By age 8 to 10, when the sturgeon weighs about 80 pounds, the eggs are harvested. This takes place in the spring, although the product won't be ready for sale until three months after that. Caviar sales usually peak around the holidays.

During harvest, the fish's ovaries are removed and the prized eggs extracted. The roe is then washed, strained, dried and weighed, after which malossol—which means "little salt" in Russian—is added as a preservative before the caviar is put in containers. The harvested fish is also sold for meat.

About 9 percent of the sturgeon's body weight is the roe, depending on its age, the stock, time of year and the ovaries. But there's no way to tell from looking at the fish's exterior what's inside in terms of roe yield and quality, Struffenegger said.

"You might have a dinky fish that can yield 50 percent of its body weight in caviar, and you can have a huge fish that would yield 3 percent of its body weight," he said.

At $2.50 a gram, there is no waste during the harvest process, he noted. An 1,800-gram container of this caviar—that is, nearly 4 pounds—is worth $4,500 at retail.

Berkley, who describes himself as a "very enthusiastic customer" of Sterling Caviar and who owned a gourmet grocery in Sacramento for nearly 24 years, said he's been a longtime proponent of the work the farm has been doing, even when Russian caviar from the Caspian Sea was available. He said not only is the product raised in a sustainable manner, but the fact that it is farmed allows Sterling to have more quality control, which ensures a better product in the end.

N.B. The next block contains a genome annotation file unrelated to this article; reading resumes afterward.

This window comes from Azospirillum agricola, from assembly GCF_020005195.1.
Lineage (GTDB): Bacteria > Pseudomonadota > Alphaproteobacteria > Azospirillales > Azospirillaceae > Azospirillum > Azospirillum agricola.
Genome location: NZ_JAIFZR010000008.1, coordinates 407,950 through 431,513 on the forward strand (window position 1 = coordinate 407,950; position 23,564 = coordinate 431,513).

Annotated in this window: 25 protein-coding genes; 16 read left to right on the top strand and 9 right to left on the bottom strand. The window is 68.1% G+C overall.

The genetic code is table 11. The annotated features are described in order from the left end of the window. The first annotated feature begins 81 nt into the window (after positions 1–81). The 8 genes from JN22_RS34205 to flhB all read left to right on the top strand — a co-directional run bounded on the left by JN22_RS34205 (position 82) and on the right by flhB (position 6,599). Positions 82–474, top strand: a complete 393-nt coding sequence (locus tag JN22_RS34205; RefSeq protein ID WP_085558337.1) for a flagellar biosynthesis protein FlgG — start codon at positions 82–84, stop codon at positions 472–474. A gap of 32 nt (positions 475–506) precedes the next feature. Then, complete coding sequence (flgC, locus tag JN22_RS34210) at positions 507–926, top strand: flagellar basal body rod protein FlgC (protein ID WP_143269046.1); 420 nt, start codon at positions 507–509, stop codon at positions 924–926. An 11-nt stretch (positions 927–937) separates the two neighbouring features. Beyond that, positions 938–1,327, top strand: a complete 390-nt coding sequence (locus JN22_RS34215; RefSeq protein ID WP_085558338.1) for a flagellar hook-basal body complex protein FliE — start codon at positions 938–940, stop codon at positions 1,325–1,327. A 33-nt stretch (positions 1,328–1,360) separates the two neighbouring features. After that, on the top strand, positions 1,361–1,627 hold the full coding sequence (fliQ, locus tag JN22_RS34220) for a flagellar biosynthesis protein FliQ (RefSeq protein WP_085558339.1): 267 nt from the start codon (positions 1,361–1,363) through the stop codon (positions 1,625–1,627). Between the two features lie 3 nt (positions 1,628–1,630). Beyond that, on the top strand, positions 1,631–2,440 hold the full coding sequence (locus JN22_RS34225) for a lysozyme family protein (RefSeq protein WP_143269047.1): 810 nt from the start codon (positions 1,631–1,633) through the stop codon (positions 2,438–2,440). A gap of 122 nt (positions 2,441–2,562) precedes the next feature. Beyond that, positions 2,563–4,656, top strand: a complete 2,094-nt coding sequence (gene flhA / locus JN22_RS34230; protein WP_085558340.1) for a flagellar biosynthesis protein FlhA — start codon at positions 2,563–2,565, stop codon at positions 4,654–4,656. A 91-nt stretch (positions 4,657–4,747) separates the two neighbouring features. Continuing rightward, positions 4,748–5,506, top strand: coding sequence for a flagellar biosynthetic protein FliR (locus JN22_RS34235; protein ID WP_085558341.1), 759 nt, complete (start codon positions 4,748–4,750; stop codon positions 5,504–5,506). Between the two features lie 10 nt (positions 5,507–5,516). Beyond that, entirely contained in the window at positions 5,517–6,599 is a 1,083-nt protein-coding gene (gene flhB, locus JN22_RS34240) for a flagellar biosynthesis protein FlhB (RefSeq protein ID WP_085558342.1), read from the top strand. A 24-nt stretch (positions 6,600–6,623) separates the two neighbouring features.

"I'm a real fan," Berkley said. "I remember the first time I tasted (Sterling Caviar), I thought, darn, this is as good if not better than most. I've served Sterling to (people with) palates that are extremely fine without them knowing it, and they thought it was exceptional."

Ching Lee
clee@californiabountiful.com

Caviar etiquette

Quality caviar, says David Berkley, "should have an oily, briny nose but not fishy," adding that the eggs should be "good size and firm with some separation."

Here are some suggestions on how to enjoy good caviar:

Never serve it with stainless stain spoons, as the metal will interfere with the taste. Use materials such as mother of pearl, bone, tortoise shell or horn.

For purists, there's nothing like plain "just give me a spoon" caviar, maybe with a light squeeze of lemon.

To add some accent flavors, popular accompaniments include chopped egg yolks or egg whites, chopped onions, shallots, chives or parsley, black pepper, butter and sour cream or crème fraîche. Serve it on black Russian bread such as rye, toast points or blini—a thin, tiny pancake. Or scoop out the middle of a roasted fingerling potato, fill it with caviar and top it with a touch of crème fraîche or sour cream. A dollop of caviar on soups such as Russian borscht also is delicious.

Beverages that go well with caviar include dry champagne, which is the common pairing in the U.S. The traditional Russian combo is still vodka, but stick with an artisan variety made with potatoes, like Stolichnaya, Berkley said. Akvavit (or aquavit), a northern European spirit flavored with caraway seed, also pairs well with caviar.